By running the vehicles on road for 240000 km for Internal combustion engine and data were recorded . and assumed zero for this span of period. The maintenance and repair cost has been calculated for as 120000 kms. and then after it has become double. Fuel cost is totally dependent on the fuel economy and cost of the fuel. Fixed costs includes the tax on fuel, Insurance cost and some other cost as well. [13]

  • Depreciation cost.

The lifetime cycle of ICE is comparatively 10 % lower than the electric operated vehicles. But it can be higher than the shown in the studies. In this research the kilometers driven by the car 16000 kilometers for seventeen years. [13]

  • Maintenance and repair

In comparative study of maintenance and repair of ICE and BEV it has been found that, For same segment of cars the ICE car has 30 % higher cost then the EV .This battery has to be replaced once after 7 years of the life cycle of the car. [13], The battery replacement is not a basic part of normal maintenance and repair cost. If we include the price of the battery replacement then the cost of lifecycle is higher than the ICE .

Mazumdera*, M.M.Al Emran Hassana , M.Ektesabia , A.Kapoora has done the analysis on the mass transfer in the battery operated vehicle. BEV has maximum weight in the car possess by battery weight. So its placing is very important. According to the position of the battery vehicle CG and performance is vary. They had taken three layouts for the battery and controller. They had simulated the example in the matlab Simulink and find the observation regarding the C.G.

 

Battery position

At Front Bay of the vehicle

At mid area (Under the seats)

At rear of the vehicle (Boot)

Motor Position Inside

the Rear Wheel Inside

the Rear Wheel Inside

the Rear Wheel

Controller Position

Rear of the vehicle (Boot)

Rear of the vehicle (Boot)

Front of the vehicle (Engine Bay)

Mass Distribut ion Ratio

60:40 ( Longitudinal, F/R) 50:50 (Lateral)

48:52 ( Longitudinal, F/R)50:50 (Lateral)

36:64 ( Longitudinal, F/R)50:50 (Lateral)

CG position, Long.

963 mm (From Front Axle)

1260 mm (From Front Axle)

1570 mm (From Front Axle)

CG position, Lateral

700 mm (From Both Side)

700 mm (From Both Side)

700 mm (From Both Side)

CG position, Vertical

570 mm (From Ground)

546 mm (From Ground)

573 mm (From Ground)

Results of Vehicle Powertrain and Dynamics

The research has been done for the emission of the Co2 from the vehicle and found that the production of battery from the EV is (177 kg-CO2/kWh). The studies has been done on the distance travelled by the both vehicle. Both the vehicle travel for equal distance. And it has been found that up to 60,779 km the Co2 emission of battery vehicle is higher. If the distance traveled beyond the 60,779 km then the emission of ICE is higher than the EV .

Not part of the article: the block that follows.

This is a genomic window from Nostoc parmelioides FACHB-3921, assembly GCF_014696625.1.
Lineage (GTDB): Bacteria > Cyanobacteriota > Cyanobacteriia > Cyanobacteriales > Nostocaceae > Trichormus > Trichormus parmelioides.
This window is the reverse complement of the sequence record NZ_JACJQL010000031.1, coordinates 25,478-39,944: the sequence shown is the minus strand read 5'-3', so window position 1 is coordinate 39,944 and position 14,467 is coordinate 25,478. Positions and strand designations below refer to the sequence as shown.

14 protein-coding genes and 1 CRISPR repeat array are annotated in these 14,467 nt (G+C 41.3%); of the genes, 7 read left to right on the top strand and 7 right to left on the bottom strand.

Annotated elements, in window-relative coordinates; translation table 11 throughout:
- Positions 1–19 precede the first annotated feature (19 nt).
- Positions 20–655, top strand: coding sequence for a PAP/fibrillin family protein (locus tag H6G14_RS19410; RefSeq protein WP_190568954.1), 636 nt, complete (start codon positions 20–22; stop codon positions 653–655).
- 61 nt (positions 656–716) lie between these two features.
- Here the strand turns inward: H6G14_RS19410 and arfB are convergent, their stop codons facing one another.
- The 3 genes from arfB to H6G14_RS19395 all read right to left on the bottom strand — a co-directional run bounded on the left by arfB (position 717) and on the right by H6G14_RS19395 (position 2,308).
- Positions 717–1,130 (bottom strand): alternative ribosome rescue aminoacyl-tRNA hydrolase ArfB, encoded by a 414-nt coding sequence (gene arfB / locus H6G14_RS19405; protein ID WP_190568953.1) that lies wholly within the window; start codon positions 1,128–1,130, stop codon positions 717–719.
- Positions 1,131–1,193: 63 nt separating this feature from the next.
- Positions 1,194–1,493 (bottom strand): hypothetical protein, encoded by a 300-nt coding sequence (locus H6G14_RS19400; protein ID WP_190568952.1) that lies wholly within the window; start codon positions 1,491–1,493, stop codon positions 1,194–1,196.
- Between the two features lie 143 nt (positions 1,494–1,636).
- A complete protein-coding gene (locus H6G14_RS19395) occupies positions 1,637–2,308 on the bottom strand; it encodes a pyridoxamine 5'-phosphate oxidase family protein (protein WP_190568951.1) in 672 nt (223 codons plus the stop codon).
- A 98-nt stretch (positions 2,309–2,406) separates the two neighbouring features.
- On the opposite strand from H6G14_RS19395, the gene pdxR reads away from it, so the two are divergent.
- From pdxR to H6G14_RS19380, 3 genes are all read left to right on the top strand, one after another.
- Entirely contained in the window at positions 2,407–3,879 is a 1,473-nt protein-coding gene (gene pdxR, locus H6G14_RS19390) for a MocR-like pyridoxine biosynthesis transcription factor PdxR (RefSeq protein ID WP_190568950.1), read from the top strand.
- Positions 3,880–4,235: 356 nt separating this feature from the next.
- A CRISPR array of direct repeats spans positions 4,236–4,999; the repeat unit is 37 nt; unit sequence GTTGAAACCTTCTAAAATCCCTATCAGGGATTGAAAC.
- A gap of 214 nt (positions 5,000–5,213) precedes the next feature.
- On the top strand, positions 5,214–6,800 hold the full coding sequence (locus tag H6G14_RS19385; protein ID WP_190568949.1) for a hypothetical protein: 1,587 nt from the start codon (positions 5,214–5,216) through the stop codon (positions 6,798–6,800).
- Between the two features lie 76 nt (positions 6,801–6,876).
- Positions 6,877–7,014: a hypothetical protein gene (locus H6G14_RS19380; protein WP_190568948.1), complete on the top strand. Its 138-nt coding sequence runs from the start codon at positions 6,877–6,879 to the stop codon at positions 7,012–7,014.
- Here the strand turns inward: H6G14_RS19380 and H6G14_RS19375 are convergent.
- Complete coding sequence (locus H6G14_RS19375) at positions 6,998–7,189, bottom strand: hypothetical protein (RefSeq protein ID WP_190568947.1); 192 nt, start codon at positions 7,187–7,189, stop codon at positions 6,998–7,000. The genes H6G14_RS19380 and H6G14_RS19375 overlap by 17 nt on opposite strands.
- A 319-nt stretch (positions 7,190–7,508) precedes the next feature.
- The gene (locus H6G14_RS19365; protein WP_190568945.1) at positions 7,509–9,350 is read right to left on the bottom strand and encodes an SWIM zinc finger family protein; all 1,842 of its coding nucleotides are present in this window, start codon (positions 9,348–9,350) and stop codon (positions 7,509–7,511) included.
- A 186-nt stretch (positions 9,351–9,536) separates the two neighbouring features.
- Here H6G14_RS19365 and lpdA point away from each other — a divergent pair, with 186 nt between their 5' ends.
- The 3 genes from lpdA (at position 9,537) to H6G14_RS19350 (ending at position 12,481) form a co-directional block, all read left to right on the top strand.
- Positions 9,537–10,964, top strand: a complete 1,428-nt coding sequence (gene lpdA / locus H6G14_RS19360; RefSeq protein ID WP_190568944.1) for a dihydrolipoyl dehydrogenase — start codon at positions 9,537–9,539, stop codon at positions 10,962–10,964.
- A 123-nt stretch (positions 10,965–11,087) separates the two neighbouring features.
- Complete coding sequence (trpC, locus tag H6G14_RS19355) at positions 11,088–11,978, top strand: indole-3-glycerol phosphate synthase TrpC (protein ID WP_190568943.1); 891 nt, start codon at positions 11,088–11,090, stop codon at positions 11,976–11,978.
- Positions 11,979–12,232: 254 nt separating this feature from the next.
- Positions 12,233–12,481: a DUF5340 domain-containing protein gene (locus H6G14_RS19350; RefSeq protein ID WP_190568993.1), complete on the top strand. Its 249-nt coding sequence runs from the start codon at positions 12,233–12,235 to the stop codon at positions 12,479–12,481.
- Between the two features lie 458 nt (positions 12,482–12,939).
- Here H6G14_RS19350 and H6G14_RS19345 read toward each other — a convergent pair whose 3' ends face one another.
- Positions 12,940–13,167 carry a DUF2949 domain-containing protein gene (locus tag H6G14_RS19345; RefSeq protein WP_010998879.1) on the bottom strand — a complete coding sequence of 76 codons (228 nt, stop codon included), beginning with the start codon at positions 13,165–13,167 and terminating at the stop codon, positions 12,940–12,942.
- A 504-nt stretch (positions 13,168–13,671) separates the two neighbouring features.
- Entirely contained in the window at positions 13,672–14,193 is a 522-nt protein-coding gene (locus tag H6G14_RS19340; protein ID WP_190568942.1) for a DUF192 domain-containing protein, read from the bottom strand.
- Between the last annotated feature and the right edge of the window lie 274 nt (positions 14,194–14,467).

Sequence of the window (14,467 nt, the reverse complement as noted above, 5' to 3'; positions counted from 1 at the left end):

Now we compare the studies of manufacturing the chassis is same of each type of vehicles. This analysis is done by the consideration of vehicle weight proportionate and found that the small passenger car can emit the 4219 Kg Co2. If taking the account of the weight of the vehicle engine and transmission of vehicle, then the co2 production is observed 241 Kg. Now if we do addition of the of Co2 emission then it has become 1539 [ 7 ].Now if we include the emission produced by the production and motor is 1070 Kg co2 and for inverter is 641 KgCo2.The Co2 emission is produced by burning the 1 liter gasoline and diesel engine is 2.28 kg-CO2/L and 2.62 kg-CO2/L.[14]

At the last the emission is produced by the and specially the co2 is produced by the some miscellaneous process which is used for their recycling can be illustrated as Shredding and sorting 24 [kg-CO2, the Co2 production by the transport is 4 Kgco2 and for the landfilling purpose 38 Kg co2]

It is expected that M&R costs will be lower for BEVs during their lifetime. Maintenance and repair cost is considerably high in ICE because the EV has no less moving parts .The life of the motor which is used is very high.[13]

After doing the analysis the vehicle is travel in the circular motion and its radius has measured and found that in layout 1 the vehicle gets oversteer. This is happening because of the all weight of battery comes on the front wheel so when we move the vehicle it gets slip on the fronttires.in second layout the vehicle nearly follow the prescribe path and in third layout the vehicle gets under steering because of the load on the rear wheel.[15]